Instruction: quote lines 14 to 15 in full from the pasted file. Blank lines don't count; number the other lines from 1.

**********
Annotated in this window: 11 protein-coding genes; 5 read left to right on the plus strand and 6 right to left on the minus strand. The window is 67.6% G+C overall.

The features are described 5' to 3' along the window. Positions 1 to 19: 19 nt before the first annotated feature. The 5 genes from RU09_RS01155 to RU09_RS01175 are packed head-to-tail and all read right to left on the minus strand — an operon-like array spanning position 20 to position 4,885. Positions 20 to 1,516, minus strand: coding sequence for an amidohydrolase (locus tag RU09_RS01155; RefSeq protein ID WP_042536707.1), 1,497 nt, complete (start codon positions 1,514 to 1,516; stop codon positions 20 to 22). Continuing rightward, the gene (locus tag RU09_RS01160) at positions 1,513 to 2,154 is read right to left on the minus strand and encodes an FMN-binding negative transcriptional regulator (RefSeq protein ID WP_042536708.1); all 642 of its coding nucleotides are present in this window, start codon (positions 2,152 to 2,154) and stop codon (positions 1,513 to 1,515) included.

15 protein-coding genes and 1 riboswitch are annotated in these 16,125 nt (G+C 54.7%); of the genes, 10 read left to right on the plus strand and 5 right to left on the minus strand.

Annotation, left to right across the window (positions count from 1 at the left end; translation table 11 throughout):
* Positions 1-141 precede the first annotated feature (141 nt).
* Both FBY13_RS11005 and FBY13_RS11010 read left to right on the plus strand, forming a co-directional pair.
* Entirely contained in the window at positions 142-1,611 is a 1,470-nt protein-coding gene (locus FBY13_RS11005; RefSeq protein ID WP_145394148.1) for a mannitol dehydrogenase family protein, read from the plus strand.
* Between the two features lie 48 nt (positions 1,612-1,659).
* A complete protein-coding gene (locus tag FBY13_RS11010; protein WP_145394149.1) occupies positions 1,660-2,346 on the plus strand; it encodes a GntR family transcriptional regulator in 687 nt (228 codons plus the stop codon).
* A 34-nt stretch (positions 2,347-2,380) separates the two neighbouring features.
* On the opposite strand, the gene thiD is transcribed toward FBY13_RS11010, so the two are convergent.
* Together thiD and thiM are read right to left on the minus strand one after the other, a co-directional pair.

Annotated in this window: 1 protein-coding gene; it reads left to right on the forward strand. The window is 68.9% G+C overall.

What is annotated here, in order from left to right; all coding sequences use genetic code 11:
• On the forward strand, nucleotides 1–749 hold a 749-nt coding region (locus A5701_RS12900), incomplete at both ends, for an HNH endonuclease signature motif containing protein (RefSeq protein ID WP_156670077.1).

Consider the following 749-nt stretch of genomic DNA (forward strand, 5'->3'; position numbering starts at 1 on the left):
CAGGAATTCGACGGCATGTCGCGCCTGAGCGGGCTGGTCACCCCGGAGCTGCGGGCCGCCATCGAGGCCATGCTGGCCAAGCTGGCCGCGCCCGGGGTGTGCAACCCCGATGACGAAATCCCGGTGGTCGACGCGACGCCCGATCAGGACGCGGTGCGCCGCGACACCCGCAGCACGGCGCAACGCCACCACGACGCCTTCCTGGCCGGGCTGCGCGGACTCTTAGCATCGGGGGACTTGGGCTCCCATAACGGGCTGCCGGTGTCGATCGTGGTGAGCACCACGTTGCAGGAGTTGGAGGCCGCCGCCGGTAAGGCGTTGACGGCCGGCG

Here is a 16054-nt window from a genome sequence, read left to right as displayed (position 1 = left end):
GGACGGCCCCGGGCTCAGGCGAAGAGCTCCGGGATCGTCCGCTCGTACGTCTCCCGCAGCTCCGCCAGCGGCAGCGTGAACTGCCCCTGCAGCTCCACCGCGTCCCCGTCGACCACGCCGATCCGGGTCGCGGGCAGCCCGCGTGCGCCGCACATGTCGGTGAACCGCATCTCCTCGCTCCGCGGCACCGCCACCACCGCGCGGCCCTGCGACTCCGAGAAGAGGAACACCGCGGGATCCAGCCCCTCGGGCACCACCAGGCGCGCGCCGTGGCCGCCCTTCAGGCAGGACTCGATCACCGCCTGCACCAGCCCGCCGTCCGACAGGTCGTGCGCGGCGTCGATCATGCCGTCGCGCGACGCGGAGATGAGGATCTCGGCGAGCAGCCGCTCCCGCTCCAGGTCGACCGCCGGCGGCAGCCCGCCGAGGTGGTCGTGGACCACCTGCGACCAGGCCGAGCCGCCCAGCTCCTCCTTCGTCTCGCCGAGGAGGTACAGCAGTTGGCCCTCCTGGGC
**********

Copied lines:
What is annotated here, in order from left to right; all coding sequences use genetic code 11:
• On the forward strand, nucleotides 1–749 hold a 749-nt coding region (locus A5701_RS12900), incomplete at both ends, for an HNH endonuclease signature motif containing protein (RefSeq protein ID WP_156670077.1).